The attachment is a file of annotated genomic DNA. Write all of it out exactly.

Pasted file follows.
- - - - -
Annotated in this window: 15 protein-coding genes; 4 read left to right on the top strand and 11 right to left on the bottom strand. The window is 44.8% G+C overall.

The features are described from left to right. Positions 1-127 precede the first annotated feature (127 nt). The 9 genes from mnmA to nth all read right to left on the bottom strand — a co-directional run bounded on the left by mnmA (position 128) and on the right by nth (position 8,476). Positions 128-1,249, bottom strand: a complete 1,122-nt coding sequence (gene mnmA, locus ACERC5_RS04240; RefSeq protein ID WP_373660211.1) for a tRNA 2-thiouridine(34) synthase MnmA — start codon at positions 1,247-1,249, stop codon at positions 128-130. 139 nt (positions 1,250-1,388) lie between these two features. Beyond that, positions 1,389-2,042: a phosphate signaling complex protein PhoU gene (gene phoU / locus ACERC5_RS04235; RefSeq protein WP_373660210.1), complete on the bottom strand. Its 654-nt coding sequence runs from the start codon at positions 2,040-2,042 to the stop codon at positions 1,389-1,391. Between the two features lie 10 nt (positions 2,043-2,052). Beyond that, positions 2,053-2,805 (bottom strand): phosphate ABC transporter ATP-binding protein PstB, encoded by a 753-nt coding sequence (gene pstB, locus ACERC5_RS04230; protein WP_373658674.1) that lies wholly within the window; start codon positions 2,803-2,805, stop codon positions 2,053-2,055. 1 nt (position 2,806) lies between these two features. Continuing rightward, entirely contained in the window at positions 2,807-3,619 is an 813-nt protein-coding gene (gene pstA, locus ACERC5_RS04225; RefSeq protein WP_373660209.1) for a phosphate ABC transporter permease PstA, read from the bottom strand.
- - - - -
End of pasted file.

Annotated in this window: 15 protein-coding genes; 4 read left to right on the top strand and 11 right to left on the bottom strand. The window is 44.8% G+C overall.

The features are described from left to right. Positions 1-127 precede the first annotated feature (127 nt). The 9 genes from mnmA to nth all read right to left on the bottom strand — a co-directional run bounded on the left by mnmA (position 128) and on the right by nth (position 8,476). Positions 128-1,249, bottom strand: a complete 1,122-nt coding sequence (gene mnmA, locus ACERC5_RS04240; RefSeq protein ID WP_373660211.1) for a tRNA 2-thiouridine(34) synthase MnmA — start codon at positions 1,247-1,249, stop codon at positions 128-130. 139 nt (positions 1,250-1,388) lie between these two features. Beyond that, positions 1,389-2,042: a phosphate signaling complex protein PhoU gene (gene phoU / locus ACERC5_RS04235; RefSeq protein WP_373660210.1), complete on the bottom strand. Its 654-nt coding sequence runs from the start codon at positions 2,040-2,042 to the stop codon at positions 1,389-1,391. Between the two features lie 10 nt (positions 2,043-2,052). Beyond that, positions 2,053-2,805 (bottom strand): phosphate ABC transporter ATP-binding protein PstB, encoded by a 753-nt coding sequence (gene pstB, locus ACERC5_RS04230; protein WP_373658674.1) that lies wholly within the window; start codon positions 2,803-2,805, stop codon positions 2,053-2,055. 1 nt (position 2,806) lies between these two features. Continuing rightward, entirely contained in the window at positions 2,807-3,619 is an 813-nt protein-coding gene (gene pstA, locus ACERC5_RS04225; RefSeq protein WP_373660209.1) for a phosphate ABC transporter permease PstA, read from the bottom strand.